The latest strain of malicious software targets everything from pet stores and movie theaters to restaurants and credit unions. Called GamaPOS, the malware already affects 13 US states and Vancouver, according to Trend Micro.
A point-of-sale (POS) device is a piece of equipment — a Windows computer, in this case — used at checkout for transactions at retail businesses. Once a point-of-sale computer is infected with GamaPOS, the malware locates customer credit card data from each sale. That data is sent to hackers, who in turn sell it on the black market.
GamaPOS spreads via the Andromeda botnet, one of the biggest online networks for distributing malware. Andromeda has recently resurfaced as a popular botnet targeting North America.
Hackers send out emails offering to help businesses comply with credit card payment standards and update their point-of-sales software (Oracle MICROS, in this instance). When the dirty email attachment is opened, Andromeda injects itself into other Windows processes and deletes its original self to cover its tracks.
Judging by how many digits make up a credit card number, GamaPOS specifically looks for Visa (12), Discover (12 or 14), and Maestro cards (14).
Andromeda is extremely modular, meaning it can be used to distribute and run a variety of malware on hijacked computers. This malware includes keyloggers, form grabbers, proxy modules, and rootkits. Because Andromeda is so widespread across all kinds of personal computers, GamaPOS bets on the probability that at least a few of them will be point-of-sale PCs. This is called a “dynamite fishing” or “shotgun” approach.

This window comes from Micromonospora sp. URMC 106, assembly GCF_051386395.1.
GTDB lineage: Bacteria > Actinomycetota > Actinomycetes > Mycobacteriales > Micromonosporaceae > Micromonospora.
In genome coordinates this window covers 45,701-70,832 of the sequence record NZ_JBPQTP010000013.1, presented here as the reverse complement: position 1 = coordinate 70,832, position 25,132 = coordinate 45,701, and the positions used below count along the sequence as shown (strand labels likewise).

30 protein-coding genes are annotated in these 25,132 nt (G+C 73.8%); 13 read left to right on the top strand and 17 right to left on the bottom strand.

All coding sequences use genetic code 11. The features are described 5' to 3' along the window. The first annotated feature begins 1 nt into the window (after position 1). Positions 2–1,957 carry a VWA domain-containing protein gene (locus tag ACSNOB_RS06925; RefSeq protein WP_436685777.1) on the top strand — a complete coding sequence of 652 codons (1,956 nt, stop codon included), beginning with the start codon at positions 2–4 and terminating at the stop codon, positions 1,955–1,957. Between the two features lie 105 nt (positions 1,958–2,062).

GamaPOS is far from the first malware to target POS systems (see our previous blog posts on Punkey and LusyPOS), but it is the first to be coded with Microsoft’s .NET framework, according to Trend Micro. That means it’s specifically designed for Windows computers and can scrape a variety of applications written in different languages. Because Microsoft recently made .NET an open source platform, more developers are using it in their apps.
Protect your business
In the US, POS systems are a prime target for cyber criminals. A study by security firm Trustwave showed that hackings at POS locations accounted for over half the data breaches in North America. The same sort of attack only made up 10 to 11 percent of breaches in the rest of the world. The discrepancy is due to America’s continued reliance on magnetic strip cards, whereas the rest of the world’s credit card-owning population favors EMV cards. EMV ties embedded smart chips to efficient anti-fraud controls.
Of all the POS systems infected with Andromeda, Trend Micro estimates less than 4 percent have contracted GamaPOS. Businesses at risk should make a point to sweep their systems and install update patches as soon as possible, or else face the possibility of compromising customers’ credit card information. Educating staff on safe email practices will also help guard against POS malware.